Hugh Barnett has been a member of Rotary Club for more than 40 years, starting when he lived in Clarksville and continuing now that he’s in Maryville.

On Wednesday, with friends and fellow Rotarians surrounding him, he reached a milestone few others will — he turned 103. It’s estimated he’s attended 2,200 Rotary meetings over the years.

Those friends made sure the Wednesday meeting was one big party. For 24 hours, it was all about Hugh Barnett.

Maryville Mayor Tom Taylor and Blount County Mayor Ed Mitchell both issued proclamations that Wednesday, Aug. 14, 2019, be deemed “Hugh Barnett Day” in their communities. Taylor attended the birthday celebration for Barnett at the Maryville Rotary Club meeting.

Richard Cook, an Oak Ridge writer, rented a digital billboard with Barnett’s picture on it along Pellissippi Parkway near Solway as part of this birthday bash.

Taylor shared with the crowd details of Barnett’s life, including his work on the Manhattan Project, first in New York and then in Oak Ridge. He was one of only about 300 workers on the site in Oak Ridge that knew the top secret purpose of the plants. The fuel for the Hiroshima bomb dropped in 1945 was made in Oak Ridge.

Ironically, President Harry Truman announced the unconditional surrender of Japan on Aug. 14, 1945 — Barnett’s 29th birthday. That was also the day his son was born.

Barnett was born on Aug. 14, 1916, in Holly Springs, Mississippi, and earned a degree in civil engineering from the University of Mississippi.

While in Oak Ridge, Barnett worked at both K-25 and Y-12 plants, overseeing 1,000 workers at one point. His career took him all over, from New York to Tennessee, Indiana to Canada.

Taylor thanked Barnett for his service to this country and for his leadership. He also let this centennarian-plus-three know that Wednesday also was special for one more reason.

“When a citizen gets a day named especially for him, he can’t get arrested,” Taylor teased. “So from now until 12 midnight, go wild, Hugh. You won’t get arrested. If anyone asks questions, just show them these documents and say Tom Taylor and (Blount County Mayor) Ed Mitchell said it’s OK.”

Attendees also watched a video of Barnett being interviewed about his life. He talked about meeting his wife, Shirley, when he lived in Connecticut. He said his landlord and Shirley’s mother arranged the meeting.

When asked by his landlord if he wanted to meet her, Barnett said he responded with an enthusiastic “yes.”

But when Shirley was asked if she wanted “to meet a boy from Mississippi,” she had a difference reponse.

“Heavens, no!” Barnett said Shirley said.

The two did meet, and Barnett said he tried to steal a kiss that first day. Shirley pushed him away.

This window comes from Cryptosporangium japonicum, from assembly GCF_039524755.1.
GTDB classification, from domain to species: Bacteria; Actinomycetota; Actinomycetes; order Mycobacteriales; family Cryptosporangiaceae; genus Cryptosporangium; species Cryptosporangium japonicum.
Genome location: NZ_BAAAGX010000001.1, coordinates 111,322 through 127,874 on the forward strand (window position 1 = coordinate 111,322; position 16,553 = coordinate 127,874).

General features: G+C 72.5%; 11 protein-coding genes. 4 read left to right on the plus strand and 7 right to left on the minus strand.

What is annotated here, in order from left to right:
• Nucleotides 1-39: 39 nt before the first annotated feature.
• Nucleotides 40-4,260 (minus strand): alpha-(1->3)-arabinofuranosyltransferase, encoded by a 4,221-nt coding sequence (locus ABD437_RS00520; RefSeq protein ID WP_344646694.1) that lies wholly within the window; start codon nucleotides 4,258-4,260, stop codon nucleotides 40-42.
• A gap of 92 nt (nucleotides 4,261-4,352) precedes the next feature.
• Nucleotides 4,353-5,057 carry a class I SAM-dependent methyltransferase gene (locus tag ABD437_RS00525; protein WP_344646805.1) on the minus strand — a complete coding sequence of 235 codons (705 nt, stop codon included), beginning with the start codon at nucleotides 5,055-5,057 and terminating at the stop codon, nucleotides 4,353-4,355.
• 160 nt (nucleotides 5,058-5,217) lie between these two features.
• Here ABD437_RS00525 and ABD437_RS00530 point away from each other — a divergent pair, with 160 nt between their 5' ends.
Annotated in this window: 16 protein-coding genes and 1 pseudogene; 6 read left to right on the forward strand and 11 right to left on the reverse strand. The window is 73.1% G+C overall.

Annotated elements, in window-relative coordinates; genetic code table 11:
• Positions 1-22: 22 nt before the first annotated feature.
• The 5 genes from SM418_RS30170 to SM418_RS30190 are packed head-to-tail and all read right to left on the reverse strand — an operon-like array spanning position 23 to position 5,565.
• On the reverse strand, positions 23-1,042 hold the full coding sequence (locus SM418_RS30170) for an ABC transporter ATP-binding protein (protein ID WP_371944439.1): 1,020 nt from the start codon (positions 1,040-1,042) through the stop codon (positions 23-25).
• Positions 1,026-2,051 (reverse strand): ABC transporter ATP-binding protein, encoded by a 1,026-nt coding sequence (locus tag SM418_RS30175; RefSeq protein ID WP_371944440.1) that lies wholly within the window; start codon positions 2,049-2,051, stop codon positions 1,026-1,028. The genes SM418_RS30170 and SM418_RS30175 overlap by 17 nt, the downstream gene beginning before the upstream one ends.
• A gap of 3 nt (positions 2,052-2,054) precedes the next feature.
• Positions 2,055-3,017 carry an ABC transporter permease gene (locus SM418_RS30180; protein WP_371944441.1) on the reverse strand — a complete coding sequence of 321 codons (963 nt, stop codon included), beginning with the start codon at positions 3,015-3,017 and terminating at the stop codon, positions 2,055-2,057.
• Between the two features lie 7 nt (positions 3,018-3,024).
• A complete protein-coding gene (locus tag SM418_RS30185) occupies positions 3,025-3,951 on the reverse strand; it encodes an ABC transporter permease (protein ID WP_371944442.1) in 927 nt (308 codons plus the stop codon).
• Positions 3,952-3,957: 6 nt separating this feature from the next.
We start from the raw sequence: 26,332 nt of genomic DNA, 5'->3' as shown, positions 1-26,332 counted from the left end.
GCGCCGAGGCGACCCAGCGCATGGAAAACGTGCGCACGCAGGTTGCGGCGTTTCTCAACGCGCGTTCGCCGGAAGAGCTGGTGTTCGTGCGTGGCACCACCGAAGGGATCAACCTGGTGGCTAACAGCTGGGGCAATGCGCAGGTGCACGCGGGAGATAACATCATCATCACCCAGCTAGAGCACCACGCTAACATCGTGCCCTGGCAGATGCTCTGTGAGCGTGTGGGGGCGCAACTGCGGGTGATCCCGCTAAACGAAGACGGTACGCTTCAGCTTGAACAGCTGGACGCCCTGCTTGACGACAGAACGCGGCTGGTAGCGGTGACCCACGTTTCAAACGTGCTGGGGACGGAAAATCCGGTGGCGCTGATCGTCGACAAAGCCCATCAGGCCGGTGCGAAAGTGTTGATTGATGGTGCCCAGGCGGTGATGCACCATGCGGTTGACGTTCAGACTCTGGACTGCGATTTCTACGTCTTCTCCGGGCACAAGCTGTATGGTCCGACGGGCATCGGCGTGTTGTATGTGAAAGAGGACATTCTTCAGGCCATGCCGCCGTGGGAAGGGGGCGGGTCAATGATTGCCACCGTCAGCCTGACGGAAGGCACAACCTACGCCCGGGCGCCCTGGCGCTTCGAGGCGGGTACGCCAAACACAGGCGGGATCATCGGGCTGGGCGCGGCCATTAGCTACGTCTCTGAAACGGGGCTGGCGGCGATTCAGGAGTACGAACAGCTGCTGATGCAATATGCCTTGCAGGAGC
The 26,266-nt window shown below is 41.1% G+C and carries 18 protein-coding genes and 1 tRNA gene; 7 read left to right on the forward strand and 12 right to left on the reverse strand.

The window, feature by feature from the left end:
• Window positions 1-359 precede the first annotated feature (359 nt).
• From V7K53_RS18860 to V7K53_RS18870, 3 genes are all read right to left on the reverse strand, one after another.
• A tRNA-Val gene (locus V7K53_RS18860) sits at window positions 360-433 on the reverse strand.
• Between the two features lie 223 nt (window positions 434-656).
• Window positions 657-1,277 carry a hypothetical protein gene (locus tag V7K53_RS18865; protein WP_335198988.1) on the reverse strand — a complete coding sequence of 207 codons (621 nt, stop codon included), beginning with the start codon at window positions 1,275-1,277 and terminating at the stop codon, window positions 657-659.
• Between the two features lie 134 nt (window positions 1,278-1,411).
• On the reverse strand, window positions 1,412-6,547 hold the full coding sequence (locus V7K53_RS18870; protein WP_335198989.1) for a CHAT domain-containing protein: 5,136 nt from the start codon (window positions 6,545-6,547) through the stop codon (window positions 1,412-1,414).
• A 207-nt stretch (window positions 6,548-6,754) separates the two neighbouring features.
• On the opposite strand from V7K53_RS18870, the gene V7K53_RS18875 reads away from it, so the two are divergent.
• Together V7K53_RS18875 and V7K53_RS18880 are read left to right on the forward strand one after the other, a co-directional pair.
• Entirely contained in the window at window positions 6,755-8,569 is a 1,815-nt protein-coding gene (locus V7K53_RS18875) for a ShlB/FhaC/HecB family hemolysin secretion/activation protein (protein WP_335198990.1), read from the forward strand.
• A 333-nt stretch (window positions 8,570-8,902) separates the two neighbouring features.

A second chance

But on that second day, they listened to music and she even let Barnett beat her at ping pong. “It was obvious,” Barnett said.

He also got that kiss.

The two were together for almost 70 years. Shirley died in 2011. They have two sons, Lee and Larry, who both attended the 103rd birthday party. Lee shares his father’s birthday.

Barnett also shared on the video about earning the rank of Eagle Scout in Mississippi when he was only 14. He built a log cabin for his project. He has a photo of fellow Eagle Scouts in the Rose Garden at the White House. He’s standing next to President Herbert Hoover.

That was 1931. Barnett said he and his fellow Scouts rode to D.C. on a school bus. “Some of the roads weren’t too good back then,” he said. They broke down at one point along the journey.

“We had a real good time,” he said.

When asked how he has managed to live such an active life, Barnett said he exercises every day. He loves to read and also play bridge. “And I have a good happy hour,” he confessed.

He is the oldest person to ever travel on the Knoxville HonorAir flights. Barnett was 100 when he made the trek to Washington, D.C.

At the end of the meeting, Maryville Rotary presented Barnett with a bench that he will find a permanent place for at Asbury Place.

He stood to acknowledged the gift. He told the crowd he wouldn’t take up time with any speeches but he did want them to know his heart.

“It’s so nice to be with friends,” Barnett said. “They are my biggest asset.”

Melanie joined The Daily Times in the early 90s and has served as the Life section editor since 1993. A William Blount and UT alum, Melanie is generally the early arriver who turns on the lights in the newsroom.

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